Diving etiquette dictates that at practices before international competitions, les plongeurs must take their plunges according to a prescribed order. But on a training day at a meet in Florida in the early 1990s, Fu Mingxia, a young Chinese diver who weighed barely 80 pounds soaking wet (as she often was), inadvertently cut the line.
Mary Ellen Clark, the American who would win two Olympic bronze medals, considered the language barrier for a moment, then opted to take matters into her own hands. She walked over to Fu, picked her up as casually as she might a gym bag, carried her a few feet back and deposited her in her rightful spot. The tiny teenager looked up at Clark, momentarily startled by her abrupt and involuntary transplantation, then dissolved into giggles on the pool deck.
It would be one of the few times in her legendary career that Fu was at the mercy of her competitors. Inarguably the greatest female diver of the past half-century -- and, along with Pat McCormick, one of the two best ever -- Fu won every individual Olympic event she entered, collecting four gold medals over her three Games.
Her introduction to international audiences came when she won the 10-meter platform at the 1990 Goodwill Games, at the staggering age of 11. "We were aghast at the dives she was doing and the proficiency with which she was doing them," remembers television analyst Cynthia Potter, a bronze medalist at the 1976 Summer Olympics in Montreal. "I just couldn't believe what we were watching."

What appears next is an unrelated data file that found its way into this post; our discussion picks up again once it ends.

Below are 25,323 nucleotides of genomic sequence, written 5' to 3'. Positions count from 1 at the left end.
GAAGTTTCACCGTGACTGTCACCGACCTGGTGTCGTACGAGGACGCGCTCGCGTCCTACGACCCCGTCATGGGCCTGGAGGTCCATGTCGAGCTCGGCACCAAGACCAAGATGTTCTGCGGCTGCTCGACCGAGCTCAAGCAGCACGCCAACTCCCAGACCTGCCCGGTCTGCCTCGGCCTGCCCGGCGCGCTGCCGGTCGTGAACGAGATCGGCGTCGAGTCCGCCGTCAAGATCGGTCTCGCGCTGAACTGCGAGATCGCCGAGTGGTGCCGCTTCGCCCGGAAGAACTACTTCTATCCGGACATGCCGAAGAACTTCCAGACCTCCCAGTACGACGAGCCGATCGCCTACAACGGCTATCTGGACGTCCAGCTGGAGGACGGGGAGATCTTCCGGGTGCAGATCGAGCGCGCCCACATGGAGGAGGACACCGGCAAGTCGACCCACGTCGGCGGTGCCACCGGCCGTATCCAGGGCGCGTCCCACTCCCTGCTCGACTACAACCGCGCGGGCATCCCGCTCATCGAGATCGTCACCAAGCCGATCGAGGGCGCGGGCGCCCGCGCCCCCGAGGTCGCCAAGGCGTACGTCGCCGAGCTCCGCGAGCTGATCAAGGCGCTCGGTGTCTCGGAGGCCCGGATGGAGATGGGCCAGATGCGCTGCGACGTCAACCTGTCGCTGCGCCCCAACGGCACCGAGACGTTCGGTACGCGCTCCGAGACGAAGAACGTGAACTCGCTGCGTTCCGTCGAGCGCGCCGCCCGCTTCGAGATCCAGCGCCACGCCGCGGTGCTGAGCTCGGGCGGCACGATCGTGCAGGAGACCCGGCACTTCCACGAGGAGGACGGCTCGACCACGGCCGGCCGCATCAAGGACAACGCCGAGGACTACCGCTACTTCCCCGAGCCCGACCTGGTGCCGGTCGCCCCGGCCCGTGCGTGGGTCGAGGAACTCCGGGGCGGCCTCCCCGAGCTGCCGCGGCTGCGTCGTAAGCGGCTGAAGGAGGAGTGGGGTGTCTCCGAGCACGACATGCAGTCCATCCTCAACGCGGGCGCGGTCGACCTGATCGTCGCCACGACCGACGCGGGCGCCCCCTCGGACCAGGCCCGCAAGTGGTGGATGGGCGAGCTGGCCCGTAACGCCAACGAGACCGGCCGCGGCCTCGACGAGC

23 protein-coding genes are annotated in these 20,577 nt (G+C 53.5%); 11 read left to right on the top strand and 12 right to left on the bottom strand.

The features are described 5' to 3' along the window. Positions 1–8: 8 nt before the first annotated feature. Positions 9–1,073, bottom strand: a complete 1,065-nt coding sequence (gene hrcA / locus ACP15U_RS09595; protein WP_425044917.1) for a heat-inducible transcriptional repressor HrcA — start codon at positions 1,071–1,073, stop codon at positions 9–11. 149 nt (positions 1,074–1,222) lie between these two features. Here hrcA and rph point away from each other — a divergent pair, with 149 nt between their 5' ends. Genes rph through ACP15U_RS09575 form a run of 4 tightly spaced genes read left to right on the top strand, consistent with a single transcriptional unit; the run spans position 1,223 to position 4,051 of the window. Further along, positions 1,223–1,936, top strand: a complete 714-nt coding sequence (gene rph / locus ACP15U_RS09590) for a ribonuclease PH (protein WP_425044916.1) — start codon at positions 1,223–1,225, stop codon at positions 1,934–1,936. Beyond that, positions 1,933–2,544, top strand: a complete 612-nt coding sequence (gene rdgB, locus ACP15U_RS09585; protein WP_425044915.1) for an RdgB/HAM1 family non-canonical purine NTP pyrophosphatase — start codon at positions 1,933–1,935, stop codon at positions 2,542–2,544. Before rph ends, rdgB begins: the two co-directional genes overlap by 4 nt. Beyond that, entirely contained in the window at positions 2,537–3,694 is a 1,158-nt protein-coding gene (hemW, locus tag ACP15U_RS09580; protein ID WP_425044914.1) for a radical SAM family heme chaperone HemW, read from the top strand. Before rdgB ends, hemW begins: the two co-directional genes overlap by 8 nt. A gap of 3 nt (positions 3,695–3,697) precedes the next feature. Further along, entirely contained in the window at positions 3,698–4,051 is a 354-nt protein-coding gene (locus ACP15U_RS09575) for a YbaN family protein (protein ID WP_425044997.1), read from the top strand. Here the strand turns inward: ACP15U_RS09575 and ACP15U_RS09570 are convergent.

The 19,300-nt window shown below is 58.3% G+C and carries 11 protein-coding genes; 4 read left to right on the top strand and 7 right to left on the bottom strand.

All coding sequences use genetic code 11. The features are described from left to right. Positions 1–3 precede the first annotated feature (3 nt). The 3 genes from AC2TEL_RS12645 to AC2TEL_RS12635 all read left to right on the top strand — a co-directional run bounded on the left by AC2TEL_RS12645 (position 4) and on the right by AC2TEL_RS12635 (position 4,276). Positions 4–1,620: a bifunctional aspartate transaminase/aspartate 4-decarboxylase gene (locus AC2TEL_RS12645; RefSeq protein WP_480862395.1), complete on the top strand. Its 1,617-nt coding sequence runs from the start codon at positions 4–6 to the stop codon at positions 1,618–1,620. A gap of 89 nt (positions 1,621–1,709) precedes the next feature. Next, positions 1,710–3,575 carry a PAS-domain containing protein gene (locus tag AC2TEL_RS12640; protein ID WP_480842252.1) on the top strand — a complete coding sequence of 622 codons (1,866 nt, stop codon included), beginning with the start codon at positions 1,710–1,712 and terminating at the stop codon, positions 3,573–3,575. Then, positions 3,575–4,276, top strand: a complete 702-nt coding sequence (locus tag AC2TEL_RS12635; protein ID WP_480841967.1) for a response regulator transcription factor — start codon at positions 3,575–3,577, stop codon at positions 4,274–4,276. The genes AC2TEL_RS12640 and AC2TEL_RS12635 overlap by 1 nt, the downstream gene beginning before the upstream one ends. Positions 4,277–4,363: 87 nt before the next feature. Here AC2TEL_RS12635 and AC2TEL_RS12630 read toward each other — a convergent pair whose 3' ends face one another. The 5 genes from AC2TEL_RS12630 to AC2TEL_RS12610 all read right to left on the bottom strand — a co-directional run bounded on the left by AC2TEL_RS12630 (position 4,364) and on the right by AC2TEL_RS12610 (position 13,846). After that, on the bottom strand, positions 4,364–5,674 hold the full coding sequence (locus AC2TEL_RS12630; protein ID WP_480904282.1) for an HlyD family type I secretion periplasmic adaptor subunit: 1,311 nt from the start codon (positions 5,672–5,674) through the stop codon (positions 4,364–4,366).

Fu claimed her first world title the next year, then dominated the platform competition at the 1992 Barcelona Games, taking Olympic gold as a 13-year-old. But it was her competitive record over the ensuing eight years that transformed her from a prodigy to a master for the ages. Diving with a bigger, more mature body at the 1996 Atlanta Games, she successfully defended her platform title, then three days later added the 3-meter springboard gold. The Olympic double, the first by a woman in 36 years, was a phenomenal feat in the age of specialization -- "unheard of," says Laura Wilkinson, who won the platform gold during the 2000 Sydney Games.
Following the Atlanta Games, Fu retired to study economics, but she returned to compete in the 3-meter event in Sydney. There, after trailing springboard superstar Guo Jingjing for most of the competition, Fu delivered a clutch performance in the last three rounds, scoring 8.5s and 9s on her final dive to win her fourth Olympic gold, at age 22.
"When you see that kind of competitive mentality, you know there's a whole lot more than just talent and knowing how to do the dives," Potter says of Fu's stirring victory. "She did her last dive with style and with a competitiveness that was unparalleled."
But Fu's desire to win, in Sydney and everywhere else, never obscured her genuine enjoyment of the sport -- that same enthusiasm she showed as the smiling girl who couldn't wait for her turn at practice. "She had a grace about her," Potter says. "Fu Mingxia was always seemingly pretty happy to climb those steps up to the 10-meter tower."
-- Abigail Lorge, espnW